London, I love you - but the pollution gets me down

London, I love you – but the pollution gets me down

IIt was news that toxic air pollution particles had been found in the lungs and brains of unborn babies who had it. I don’t have children by choice and I have about as much maternal instinct as Matilda‘s Miss Trunchbull, but this disturbing new research literally stopped me dead. Future dystopian climate activists and scientists had warned us that they suddenly felt ominously close — and it made me want to flee the capital for rolling green pastures.

Groundbreaking research from the University of Aberdeen and the University of Hasselt in Belgium is far from the first discordant data on the impact of pollution in dense urban spaces. In July, the Committee on the Medical Effects of Air Pollutants found that air pollution is likely to increase the risk of developing dementia and hasten “cognitive decline” in older people. Scientists at the University of Colorado at Boulder also found in September a link between inhaled pollutants and an increased risk of allergies, diabetes and obesity in babies. An October study found that air pollution could contribute to obesity in middle-aged women, while in early November the World Health Organization (WHO) warned that world mayors had to act now to reduce pollution or more people would die.

With 3,000 parks and green spaces – 47% of which are the stuff – London is one of the greenest cities in Europe. The Mayor of London’s environmental strategy includes a commitment to “make London 50% green by 2050” and to make London’s transport system zero emissions. Yet last week car pollution levels in the city hit their highest level since the pandemic began in 2020. As cars came to a halt and people were forced indoors in the Under the national lockdown, nature has breathed a sigh of relief as carbon emissions from public transport and factories come to a standstill. Now, it looks like one of the few good things to come from the pandemic is over. As for me, I’m afraid to open my bedroom window.

Since time immemorial, people have flocked to capital cities in search of jobs, love, a fresh start, and the freedom and anonymity that these urban spaces can offer. As a teenager growing up in a city in the north of England, I used to fantasize about escaping into the big smoke. London represented possibility and potential: new people, places, opportunities and – yes – glamour! It meant the freedom to be and love whoever I want, a not insignificant attraction that continues to attract people considered “other” by mainstream sensibilities. It’s also a big part of why I keep staying.

But now? Twenty-two years after I first moved to the city to study, the housing market is in crisis, the gap between rich and poor is widening at lightning speed and we are being advised against making exercising outdoors due to ‘very high’ levels of pollution. The worst thing is that people are dying.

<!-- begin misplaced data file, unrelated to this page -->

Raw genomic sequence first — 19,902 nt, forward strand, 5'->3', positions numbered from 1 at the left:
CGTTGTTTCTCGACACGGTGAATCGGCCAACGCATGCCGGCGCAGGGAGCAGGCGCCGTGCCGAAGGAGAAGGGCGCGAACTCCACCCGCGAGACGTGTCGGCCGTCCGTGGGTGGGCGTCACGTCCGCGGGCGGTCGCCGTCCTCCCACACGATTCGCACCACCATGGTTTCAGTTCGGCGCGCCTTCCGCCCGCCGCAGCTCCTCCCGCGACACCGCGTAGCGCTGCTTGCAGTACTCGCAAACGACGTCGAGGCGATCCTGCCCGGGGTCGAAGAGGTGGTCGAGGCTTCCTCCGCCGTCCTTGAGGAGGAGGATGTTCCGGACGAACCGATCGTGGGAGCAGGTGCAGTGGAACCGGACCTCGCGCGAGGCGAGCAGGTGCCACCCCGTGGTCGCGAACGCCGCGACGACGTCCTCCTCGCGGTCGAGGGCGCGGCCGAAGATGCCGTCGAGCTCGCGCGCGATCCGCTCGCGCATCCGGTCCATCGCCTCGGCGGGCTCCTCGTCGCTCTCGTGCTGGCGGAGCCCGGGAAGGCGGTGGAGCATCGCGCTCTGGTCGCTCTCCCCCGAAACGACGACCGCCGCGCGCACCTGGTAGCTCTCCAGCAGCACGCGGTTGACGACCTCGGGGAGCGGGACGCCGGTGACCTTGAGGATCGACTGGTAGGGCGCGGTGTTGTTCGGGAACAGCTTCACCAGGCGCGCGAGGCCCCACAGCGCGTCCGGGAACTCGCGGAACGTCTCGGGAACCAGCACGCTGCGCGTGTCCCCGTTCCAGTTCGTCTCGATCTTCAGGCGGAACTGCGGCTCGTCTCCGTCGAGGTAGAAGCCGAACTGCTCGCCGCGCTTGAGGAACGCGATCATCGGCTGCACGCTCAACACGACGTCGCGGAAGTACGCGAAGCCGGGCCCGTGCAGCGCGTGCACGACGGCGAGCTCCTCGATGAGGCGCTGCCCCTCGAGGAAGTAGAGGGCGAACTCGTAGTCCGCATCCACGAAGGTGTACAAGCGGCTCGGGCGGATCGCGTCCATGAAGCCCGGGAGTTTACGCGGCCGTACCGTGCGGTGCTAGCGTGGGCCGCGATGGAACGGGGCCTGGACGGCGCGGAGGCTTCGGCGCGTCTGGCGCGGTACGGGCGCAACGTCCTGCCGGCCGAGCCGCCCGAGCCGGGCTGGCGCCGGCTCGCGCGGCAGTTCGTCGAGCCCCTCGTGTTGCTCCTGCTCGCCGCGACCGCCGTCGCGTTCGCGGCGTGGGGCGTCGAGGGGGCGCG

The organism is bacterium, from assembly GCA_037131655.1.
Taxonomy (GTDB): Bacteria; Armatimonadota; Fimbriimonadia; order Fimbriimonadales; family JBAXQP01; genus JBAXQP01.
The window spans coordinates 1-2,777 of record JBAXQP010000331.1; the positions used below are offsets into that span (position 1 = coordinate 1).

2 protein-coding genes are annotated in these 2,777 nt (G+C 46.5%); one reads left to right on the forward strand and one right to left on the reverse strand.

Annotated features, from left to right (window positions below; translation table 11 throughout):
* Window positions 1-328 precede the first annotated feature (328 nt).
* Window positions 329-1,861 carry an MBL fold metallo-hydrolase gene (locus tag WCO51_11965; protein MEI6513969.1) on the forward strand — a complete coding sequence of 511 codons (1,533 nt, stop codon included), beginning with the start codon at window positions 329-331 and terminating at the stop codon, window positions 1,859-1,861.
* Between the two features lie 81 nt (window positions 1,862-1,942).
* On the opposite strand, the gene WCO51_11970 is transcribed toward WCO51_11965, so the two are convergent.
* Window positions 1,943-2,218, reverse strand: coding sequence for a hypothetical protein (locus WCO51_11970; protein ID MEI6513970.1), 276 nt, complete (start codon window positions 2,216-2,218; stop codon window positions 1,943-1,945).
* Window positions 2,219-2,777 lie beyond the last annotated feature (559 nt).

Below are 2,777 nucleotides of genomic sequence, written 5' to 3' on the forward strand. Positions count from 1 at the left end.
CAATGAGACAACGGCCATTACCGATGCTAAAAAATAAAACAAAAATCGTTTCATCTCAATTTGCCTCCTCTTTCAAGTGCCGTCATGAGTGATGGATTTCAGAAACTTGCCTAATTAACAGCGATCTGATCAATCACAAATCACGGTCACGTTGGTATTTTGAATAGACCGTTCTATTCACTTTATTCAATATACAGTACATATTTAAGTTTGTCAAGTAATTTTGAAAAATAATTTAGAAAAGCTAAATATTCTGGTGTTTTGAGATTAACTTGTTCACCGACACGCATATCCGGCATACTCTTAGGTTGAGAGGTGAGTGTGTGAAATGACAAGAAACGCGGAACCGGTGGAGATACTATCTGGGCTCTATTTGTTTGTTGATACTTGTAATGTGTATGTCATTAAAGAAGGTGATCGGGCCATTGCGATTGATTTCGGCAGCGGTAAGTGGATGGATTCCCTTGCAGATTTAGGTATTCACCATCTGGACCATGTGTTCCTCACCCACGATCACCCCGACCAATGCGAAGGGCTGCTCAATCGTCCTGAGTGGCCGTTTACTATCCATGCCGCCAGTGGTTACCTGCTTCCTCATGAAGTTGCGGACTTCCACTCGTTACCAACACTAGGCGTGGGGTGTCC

According to the WHO, air pollution kills around seven million people worldwide each year, while 99% of the world’s population breathes air that exceeds the limits set by the WHO. While people in the majority world are most at risk, it is also happening closer to home. Nine-year-old Ella Kissi-Debrah died in 2013 of an asthma attack caused by air pollution. Growing up just 25 meters from the Southern Ring Road – a major traffic route bypassing the capital – she suffered multiple seizures and was hospitalized 27 times before her death. In 2020 a coroner ruled that Ella had been exposed to “excessive” levels of pollution, making her the first person in the UK to have it listed as a cause of death.

Following the landmark inquest, the coroner recommended the UK align its ‘much higher’ threshold for fine particulate matter (PM2.5) – a type of harmful air pollutant – with that of the Organization World Health Organization to reduce its death toll from air pollution. . The Environment Act 2021 introduced a requirement for the government to come up with at least two air quality targets by October 2022. These include a commitment to reduce the annual average level of fine particulate matter (PM2 ,5) in the ambient air, as well as a long-term goal which the government says will “encourage long-term investment and provide certainty for business and other stakeholders”.

Mayor Sadiq Khan described the situation as a ‘matter of life and death’

(Getty Images for BFI)

In a statement to parliament on October 28, the Secretary of State for Environment, Food and Rural Affairs, Thérèse Coffey, however, announced that the government would not be able to achieve these objectives “like the ‘requires the law’. She added: “I would like to reassure this House and all interested parties that we will continue to work at pace in order to table draft regulatory texts as soon as possible.” It’s almost as if an issue that disproportionately affects people living in poverty isn’t a priority.

As the government continues to drag its feet on an issue London Mayor Sadiq Khan has described as ‘a matter of life and death’, Londoners continue to breathe air so filthy it violates the international laws.

Although the city continues to be a source of inspiration, fun and freedom, it’s getting harder and harder to ignore the warning signs that, like a bad relationship, are getting worse and worse for our health. Everyone who wants to come to this exhilarating place should have this opportunity, without having to worry that an invisible health hazard could cause irreversible damage to their well-being. Nothing less than urgent, top-down intervention measures are needed to keep this special city safe.

Gazing at the car-crammed thoroughfares of the city I’ve fallen in love with, I take a puff from my inhaler and dream of clean, grassy meadows.

#London #love #pollution

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